I’m still unable to write anything creative or thoughtful, but I will at least check-in. The pain is no better on the shoulder that was operated on in December, and it’s significantly worse on the other, presumably due to continued arthritic deterioration. I don’t sleep well because of the pain, and the longer I stay in my chair, the worse it hurts. Narcotics have become all but useless for pain relief, but they still get me stoned, and if I’m having an especially bad night, I had rather lie awake stoned than sober.
My lower leg bones are now giving me fits, as if they had been burned. Shin splints feel that way; only my pain is higher up. I finally connected it to the recliner I sleep in. Peggy bought the chair years ago, and it’s a little short for me, so I tend to lie with my legs bowed. When I finally realized that this had to be the cause of my leg pain, I tried forcing myself to keep my legs straight. This didn’t work, so now I’ve taken to fastening a belt snugly around my lower thighs.
Sleeping is complicated. I tie a blanket to the footrest to cushion my heels; place my pharmaceutical stash and toothguard (I grind my teeth when I sleep) within reach; fill my CPAP tank with distilled water (a CPAP is a machine for sleep apnea); hook the mask and the tank to the CPAP; and get one or two ice packs and a heating pad. I drape one towel over the chair back to protect it and another towel around my neck and over my shoulders so I won’t get frostbite from the ice packs. Now, I’m ready to sit down.
I fasten the belt around my thighs to keep my legs straight; unfold my afghan; lay the ice packs over my shoulders, lean back in the chair while trying to keep the ice packs from falling off; lay towels over the ice packs to keep the cold in; put the heating pad on my chest so I won’t shiver from the ice packs; take off my glasses; put in my toothguard; put on the CPAP mask; and, finally, adjust the mask ten or more times until I get a tight seal. One to two hours later, the pain wakes me up, and I have to go to the kitchen for fresh ice packs.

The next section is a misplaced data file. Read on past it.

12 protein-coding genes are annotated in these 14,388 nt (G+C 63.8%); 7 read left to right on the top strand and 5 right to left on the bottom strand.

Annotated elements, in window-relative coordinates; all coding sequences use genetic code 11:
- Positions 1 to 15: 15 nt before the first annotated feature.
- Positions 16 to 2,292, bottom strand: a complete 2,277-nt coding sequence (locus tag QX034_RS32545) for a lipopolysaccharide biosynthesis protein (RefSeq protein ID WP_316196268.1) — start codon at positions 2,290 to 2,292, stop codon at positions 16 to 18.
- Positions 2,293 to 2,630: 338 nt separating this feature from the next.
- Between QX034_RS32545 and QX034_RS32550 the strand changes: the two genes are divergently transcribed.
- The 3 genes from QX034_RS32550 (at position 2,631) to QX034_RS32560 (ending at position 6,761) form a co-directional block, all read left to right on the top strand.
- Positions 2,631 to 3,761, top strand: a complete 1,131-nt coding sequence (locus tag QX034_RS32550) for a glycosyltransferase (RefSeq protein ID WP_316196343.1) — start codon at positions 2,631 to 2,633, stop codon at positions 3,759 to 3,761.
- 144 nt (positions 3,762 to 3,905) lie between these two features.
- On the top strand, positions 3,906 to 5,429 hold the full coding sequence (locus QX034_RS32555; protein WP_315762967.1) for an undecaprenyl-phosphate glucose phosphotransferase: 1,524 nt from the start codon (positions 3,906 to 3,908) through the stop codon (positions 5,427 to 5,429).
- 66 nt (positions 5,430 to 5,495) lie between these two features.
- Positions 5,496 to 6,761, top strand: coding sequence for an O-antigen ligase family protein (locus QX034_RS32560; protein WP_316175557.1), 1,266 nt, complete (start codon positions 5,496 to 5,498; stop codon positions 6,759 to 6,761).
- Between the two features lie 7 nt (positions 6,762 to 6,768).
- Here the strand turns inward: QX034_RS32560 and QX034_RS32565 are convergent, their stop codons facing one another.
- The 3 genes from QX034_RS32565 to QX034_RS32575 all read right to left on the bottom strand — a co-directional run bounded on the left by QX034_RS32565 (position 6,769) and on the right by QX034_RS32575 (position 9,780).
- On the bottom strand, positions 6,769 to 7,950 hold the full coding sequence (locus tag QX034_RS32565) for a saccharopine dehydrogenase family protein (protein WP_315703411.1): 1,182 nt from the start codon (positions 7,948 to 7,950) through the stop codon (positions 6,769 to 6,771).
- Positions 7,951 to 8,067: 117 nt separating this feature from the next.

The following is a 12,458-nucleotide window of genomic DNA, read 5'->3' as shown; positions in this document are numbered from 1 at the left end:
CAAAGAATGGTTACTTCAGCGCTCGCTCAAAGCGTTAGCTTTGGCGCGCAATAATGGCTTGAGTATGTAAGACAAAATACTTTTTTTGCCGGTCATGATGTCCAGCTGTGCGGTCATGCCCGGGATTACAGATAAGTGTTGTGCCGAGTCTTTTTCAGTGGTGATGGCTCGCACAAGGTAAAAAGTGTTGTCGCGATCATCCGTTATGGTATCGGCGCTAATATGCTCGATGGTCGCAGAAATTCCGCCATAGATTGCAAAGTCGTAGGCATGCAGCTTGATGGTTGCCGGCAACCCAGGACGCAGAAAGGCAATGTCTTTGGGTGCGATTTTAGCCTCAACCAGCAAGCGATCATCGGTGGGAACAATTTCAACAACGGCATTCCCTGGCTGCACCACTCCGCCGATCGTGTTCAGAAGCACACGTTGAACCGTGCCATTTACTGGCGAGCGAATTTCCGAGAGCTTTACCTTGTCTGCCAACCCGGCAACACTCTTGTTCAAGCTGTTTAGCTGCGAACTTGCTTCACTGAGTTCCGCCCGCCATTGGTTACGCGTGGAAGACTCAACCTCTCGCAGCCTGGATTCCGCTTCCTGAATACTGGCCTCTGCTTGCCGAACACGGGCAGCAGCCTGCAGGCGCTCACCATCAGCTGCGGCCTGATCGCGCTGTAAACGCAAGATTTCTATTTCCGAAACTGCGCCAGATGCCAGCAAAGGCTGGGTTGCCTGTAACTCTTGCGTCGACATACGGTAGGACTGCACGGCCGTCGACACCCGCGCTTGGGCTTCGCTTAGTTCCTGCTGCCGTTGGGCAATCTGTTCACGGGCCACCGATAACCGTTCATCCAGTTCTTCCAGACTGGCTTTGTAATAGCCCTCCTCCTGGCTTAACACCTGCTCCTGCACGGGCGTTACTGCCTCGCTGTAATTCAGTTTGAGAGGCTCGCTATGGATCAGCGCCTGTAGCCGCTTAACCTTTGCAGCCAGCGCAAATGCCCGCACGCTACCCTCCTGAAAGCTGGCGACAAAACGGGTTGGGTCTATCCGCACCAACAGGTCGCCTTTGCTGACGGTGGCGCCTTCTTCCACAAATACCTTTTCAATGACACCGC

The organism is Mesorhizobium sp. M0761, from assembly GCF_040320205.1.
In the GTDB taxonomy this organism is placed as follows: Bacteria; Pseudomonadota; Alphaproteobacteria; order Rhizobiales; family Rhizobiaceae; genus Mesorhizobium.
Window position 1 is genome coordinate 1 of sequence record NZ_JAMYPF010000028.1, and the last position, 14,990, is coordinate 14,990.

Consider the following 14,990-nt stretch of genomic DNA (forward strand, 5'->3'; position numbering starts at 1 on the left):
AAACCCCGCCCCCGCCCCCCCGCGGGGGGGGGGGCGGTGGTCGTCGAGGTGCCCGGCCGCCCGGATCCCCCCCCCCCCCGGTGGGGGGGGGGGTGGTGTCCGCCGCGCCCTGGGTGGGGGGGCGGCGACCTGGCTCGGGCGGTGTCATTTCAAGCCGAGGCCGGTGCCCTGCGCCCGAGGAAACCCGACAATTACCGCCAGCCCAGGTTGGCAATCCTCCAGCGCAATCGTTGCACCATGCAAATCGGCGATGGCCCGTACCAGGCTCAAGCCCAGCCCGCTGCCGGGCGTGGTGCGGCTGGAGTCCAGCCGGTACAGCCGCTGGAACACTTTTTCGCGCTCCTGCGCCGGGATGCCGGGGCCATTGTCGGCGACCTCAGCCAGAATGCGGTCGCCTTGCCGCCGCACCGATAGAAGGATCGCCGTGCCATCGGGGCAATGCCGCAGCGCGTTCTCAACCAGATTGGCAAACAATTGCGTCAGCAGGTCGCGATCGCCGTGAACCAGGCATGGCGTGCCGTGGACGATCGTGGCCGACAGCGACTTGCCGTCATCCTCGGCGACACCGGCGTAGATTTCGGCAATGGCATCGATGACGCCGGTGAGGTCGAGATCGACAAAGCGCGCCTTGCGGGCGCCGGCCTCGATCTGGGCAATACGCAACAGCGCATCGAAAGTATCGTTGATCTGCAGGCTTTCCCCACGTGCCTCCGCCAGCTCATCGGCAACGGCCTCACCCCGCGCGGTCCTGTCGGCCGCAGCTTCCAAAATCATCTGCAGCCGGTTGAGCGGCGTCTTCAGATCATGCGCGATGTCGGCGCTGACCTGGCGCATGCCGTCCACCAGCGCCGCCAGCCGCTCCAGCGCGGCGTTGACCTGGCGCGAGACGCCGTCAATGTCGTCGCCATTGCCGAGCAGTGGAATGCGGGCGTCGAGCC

No one knows why the shoulder that I had operated on in December isn’t improving. My physical therapist suggested that I see an MD who specializes in chemical imbalances, but it would cost a lot, and since my yearly physical—which is paid for by insurance—is in a few weeks, I’m going to wait and see how that turns out. If nothing else, it will provide me with test results to take to the new doctor.
If I had only myself to think about, I don’t know how much more of this pain I would tolerate. I had years of it before surgery—although to a lesser degree—and when I had my first surgery a year ago this month, I figured that in twelve months, I would have both surgeries and most of my rehabilitation behind me. Now, here I am twelve months later, still in pain, partially disabled, and anticipating at least one more surgery on my right shoulder. The final outcome of the surgery on my left shoulder won’t be known until the end of the year.
In other news, I’ve been spending hours a day creating a synopsis of my writings. I started in February, and have completed eighteen months out of 30+ years—I don’t know the exact number because some of them are handwritten and unorganized. I had previously completed fifteen years, so the job isn’t quite so voluminous as it sounds. I enjoy the work but wish there were less of it. I also wish I could focus better. Unless you have been in pain hour after hour, day after day, for months or even years; you can’t imagine how tiring and distracting it becomes.
I have zero social life because I have no energy for it. I walk the dogs for a half hour each day, but the rest of my time is spent indoors, often close to despair. I’m not without hope however. I also have a bottle of Lexapro, but I’m not taking it because I’m on so many other pills, all of which are tough on the liver and kidneys—I’m in no mood for organ failure.
As for what efforts I’m making to actually help myself, I’m doing my prescribed stretching exercises—when I can tolerate them— eating sparingly, and taking various vitamin, mineral, and herbal supplements. I stand 5’10” and weigh 168 pounds, so I’m already on the lean side. However, a minimal diet has been found helpful for many problems in animal testing even when the animals weren’t overweight. I’m also intrigued by such a diet because, years ago, I fasted one day a week and lived almost entirely on raw smoothies that I made from nuts, grains, fruits, berries, veggies, and soy milk. I found the combination of fasting and smoothies to be a tremendous boon to my general health, so it seems worth trying now. I haven’t started the smoothie part yet, but I lost three pounds this week.
I have contemplated such a regimen for the better part of a year, but because Peggy opposed it when I did it before, and because food is one of the few things I still enjoy, I only made half-hearted efforts. I kept hoping there would be another way to deal with my problems, or that time would work its magic, but neither has happened.
Some of you have suggested various alternative therapies, and I am grateful for those recommendations. However, I have sometimes been accused of preferring to wallow in self-pity when I didn’t do what you suggested. I never reject a suggestion without first learning something about it. I’m just not willing to spend time and money on things that—in my mind—make no sense whatever and lack even a smidgen of scientific validation.